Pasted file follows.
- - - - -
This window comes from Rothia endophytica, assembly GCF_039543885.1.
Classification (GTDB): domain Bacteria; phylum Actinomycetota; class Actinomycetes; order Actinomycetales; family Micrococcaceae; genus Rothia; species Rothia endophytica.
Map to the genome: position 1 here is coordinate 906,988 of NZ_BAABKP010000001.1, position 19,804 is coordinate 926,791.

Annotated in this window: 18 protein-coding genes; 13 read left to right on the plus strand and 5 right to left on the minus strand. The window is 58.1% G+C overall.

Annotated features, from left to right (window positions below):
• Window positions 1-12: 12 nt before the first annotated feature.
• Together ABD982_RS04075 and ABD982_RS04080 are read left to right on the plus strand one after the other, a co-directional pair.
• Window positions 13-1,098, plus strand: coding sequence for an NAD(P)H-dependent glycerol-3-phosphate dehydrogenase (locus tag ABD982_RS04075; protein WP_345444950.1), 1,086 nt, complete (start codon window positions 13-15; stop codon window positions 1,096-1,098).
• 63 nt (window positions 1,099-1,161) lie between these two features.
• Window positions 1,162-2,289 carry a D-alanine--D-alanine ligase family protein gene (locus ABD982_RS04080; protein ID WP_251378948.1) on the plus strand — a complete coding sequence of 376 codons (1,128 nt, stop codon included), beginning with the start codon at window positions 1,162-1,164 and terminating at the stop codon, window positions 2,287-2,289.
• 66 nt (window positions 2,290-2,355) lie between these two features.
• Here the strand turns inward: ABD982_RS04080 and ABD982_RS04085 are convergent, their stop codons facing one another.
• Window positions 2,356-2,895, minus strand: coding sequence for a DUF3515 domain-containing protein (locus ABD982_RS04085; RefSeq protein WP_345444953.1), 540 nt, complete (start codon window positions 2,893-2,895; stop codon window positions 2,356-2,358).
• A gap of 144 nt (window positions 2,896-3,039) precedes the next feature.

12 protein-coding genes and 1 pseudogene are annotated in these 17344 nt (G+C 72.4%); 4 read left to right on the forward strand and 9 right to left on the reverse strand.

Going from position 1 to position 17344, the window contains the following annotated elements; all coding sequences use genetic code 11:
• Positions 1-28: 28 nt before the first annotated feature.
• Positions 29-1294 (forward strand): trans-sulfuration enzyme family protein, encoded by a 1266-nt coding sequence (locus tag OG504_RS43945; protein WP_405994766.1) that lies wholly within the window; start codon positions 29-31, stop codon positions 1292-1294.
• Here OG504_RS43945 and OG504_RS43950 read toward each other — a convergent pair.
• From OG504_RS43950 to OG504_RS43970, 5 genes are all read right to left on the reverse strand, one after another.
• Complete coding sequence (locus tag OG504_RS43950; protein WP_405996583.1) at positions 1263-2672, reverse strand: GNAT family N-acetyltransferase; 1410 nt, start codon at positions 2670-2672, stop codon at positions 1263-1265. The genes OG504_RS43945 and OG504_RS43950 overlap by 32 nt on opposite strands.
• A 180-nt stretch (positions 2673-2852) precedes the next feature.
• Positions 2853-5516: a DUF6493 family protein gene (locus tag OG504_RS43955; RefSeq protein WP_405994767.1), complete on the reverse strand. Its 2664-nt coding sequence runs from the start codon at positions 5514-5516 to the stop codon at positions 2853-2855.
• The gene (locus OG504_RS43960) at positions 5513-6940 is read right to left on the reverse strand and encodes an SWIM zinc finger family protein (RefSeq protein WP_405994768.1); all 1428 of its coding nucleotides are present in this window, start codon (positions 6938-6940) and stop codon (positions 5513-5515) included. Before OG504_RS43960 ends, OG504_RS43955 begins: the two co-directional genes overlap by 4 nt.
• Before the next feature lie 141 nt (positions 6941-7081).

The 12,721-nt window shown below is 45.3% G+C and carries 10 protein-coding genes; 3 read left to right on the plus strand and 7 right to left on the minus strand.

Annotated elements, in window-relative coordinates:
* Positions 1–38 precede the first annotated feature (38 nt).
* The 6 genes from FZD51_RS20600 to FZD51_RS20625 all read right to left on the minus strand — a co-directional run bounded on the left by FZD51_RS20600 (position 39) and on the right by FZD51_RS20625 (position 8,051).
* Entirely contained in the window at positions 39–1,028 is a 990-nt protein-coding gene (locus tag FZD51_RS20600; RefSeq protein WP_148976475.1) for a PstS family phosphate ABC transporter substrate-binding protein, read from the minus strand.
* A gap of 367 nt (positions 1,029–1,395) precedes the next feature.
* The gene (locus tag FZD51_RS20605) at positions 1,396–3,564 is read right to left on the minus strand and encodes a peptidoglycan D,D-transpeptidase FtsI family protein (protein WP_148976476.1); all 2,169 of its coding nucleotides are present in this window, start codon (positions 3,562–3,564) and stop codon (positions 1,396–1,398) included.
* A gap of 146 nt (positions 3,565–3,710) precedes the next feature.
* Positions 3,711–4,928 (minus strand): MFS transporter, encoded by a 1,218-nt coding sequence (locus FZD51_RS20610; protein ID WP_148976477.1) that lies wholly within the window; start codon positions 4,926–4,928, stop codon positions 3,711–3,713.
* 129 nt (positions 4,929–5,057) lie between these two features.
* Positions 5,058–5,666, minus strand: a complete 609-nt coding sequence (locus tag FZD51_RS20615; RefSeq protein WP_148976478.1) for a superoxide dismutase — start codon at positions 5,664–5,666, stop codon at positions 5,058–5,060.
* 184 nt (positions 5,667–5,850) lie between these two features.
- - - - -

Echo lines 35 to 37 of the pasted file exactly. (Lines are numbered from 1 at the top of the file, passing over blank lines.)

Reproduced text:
* 129 nt (positions 4,929–5,057) lie between these two features.
* Positions 5,058–5,666, minus strand: a complete 609-nt coding sequence (locus tag FZD51_RS20615; RefSeq protein WP_148976478.1) for a superoxide dismutase — start codon at positions 5,664–5,666, stop codon at positions 5,058–5,060.
* 184 nt (positions 5,667–5,850) lie between these two features.